Impact of the Manning, Training, and Utilization of Black Combat Units during World War II on the Racial Integration of the Army
ARMY COMMAND AND GENERAL STAFF COLL FORT LEAVENWORTH KS
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Prior to 1950, the Army restricted the service of blacks to limited roles in a racially segregated Army. During World War II, black America fought for an increased combat role, believing that contributions on the battlefield would lead to increased civil rights at home. However, during and following World War II, the Army resisted pressure for it to stop the use of segregation as a personnel management tool. Ironically, the Army finally capitulated to internal and external pressures and integrated its force from 1950 to 1954, faster than comparable changes occurred in American society. The purpose of this thesis is to determine the impact of manning, training, and utilization of black combat units during World War II on the Armys decision-making in regards to racial integration. First, this thesis analyzes the Armys justification for segregation in light of its experience in mobilizing and training black soldiers. Second, it evaluates the performance of black combat units during World War II to determine if the Armys preconceptions of their capabilities in combat are validated. Thirdly, it examines the Armys post World War II planning for the utilization of black soldiers. Lastly, this thesis studies the Armys implementation of Executive Order 9981.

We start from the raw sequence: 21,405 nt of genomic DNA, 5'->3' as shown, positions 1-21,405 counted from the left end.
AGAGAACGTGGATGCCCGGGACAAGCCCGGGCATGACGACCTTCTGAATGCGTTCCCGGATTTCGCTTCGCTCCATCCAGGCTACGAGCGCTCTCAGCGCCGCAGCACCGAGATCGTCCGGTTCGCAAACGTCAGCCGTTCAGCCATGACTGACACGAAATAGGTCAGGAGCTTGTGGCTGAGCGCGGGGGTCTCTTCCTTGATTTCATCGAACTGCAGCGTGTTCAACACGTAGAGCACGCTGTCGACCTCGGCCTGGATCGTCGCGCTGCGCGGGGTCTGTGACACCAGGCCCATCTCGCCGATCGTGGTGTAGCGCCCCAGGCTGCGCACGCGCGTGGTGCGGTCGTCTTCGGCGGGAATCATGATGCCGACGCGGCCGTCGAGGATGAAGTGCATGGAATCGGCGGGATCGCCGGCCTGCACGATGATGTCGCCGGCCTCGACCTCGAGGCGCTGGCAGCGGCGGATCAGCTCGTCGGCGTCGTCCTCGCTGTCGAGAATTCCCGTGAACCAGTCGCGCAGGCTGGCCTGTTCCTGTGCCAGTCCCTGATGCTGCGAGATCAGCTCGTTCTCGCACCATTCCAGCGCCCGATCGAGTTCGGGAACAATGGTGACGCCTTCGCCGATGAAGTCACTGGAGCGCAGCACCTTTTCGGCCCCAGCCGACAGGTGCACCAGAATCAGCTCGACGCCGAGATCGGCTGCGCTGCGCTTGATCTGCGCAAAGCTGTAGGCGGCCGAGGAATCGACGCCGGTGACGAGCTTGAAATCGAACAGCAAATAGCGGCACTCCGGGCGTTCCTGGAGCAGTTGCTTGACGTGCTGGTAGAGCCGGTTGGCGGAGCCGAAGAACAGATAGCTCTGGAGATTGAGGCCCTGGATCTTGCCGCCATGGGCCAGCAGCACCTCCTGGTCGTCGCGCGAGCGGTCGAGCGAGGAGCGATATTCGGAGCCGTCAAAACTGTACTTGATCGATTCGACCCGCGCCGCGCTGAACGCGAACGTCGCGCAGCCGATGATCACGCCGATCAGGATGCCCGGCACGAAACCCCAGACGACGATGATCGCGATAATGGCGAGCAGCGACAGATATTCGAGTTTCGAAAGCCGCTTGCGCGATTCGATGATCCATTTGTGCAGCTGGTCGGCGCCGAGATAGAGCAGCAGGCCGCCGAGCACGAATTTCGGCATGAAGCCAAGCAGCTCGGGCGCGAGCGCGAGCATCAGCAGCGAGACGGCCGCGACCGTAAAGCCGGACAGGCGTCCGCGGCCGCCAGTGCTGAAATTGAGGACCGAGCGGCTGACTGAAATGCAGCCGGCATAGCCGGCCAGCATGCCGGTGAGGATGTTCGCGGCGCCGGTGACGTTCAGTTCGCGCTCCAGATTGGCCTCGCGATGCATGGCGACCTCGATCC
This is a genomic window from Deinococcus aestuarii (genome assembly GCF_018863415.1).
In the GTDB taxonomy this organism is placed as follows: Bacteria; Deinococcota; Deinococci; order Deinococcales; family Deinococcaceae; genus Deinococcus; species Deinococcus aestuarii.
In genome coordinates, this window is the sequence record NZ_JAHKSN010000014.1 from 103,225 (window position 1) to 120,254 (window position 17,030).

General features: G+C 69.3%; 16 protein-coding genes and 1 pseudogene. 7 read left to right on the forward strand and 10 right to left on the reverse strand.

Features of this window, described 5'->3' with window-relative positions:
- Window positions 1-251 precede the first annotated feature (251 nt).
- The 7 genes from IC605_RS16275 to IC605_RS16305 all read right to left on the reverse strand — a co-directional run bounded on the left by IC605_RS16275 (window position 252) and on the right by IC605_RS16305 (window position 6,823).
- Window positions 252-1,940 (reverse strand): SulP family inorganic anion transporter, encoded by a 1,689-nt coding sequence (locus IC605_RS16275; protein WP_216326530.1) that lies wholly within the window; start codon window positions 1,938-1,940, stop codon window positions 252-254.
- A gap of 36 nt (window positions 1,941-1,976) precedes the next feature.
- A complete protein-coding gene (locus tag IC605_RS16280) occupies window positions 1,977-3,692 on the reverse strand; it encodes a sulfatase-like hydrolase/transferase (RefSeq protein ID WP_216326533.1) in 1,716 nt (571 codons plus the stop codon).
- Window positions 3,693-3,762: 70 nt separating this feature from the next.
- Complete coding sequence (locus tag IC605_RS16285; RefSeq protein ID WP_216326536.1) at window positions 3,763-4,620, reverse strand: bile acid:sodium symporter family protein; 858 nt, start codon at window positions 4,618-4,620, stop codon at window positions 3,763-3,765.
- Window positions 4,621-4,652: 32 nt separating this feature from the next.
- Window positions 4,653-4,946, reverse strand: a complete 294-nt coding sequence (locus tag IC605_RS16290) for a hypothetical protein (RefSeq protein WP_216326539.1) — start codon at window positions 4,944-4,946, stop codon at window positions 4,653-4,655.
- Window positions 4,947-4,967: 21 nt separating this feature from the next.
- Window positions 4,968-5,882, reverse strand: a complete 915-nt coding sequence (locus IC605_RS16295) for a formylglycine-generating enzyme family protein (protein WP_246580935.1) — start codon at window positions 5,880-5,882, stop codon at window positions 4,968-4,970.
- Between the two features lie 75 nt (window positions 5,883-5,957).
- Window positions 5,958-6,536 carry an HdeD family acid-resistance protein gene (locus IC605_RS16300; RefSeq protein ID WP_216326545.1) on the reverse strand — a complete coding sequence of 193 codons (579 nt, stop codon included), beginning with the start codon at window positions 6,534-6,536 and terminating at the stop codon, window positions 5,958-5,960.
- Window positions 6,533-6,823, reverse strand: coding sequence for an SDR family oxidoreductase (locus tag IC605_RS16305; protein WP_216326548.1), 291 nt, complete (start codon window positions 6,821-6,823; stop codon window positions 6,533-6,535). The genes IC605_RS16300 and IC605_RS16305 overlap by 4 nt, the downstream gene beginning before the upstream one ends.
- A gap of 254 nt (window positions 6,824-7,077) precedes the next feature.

- Personnel Management and Labor Relations
- Military Forces and Organizations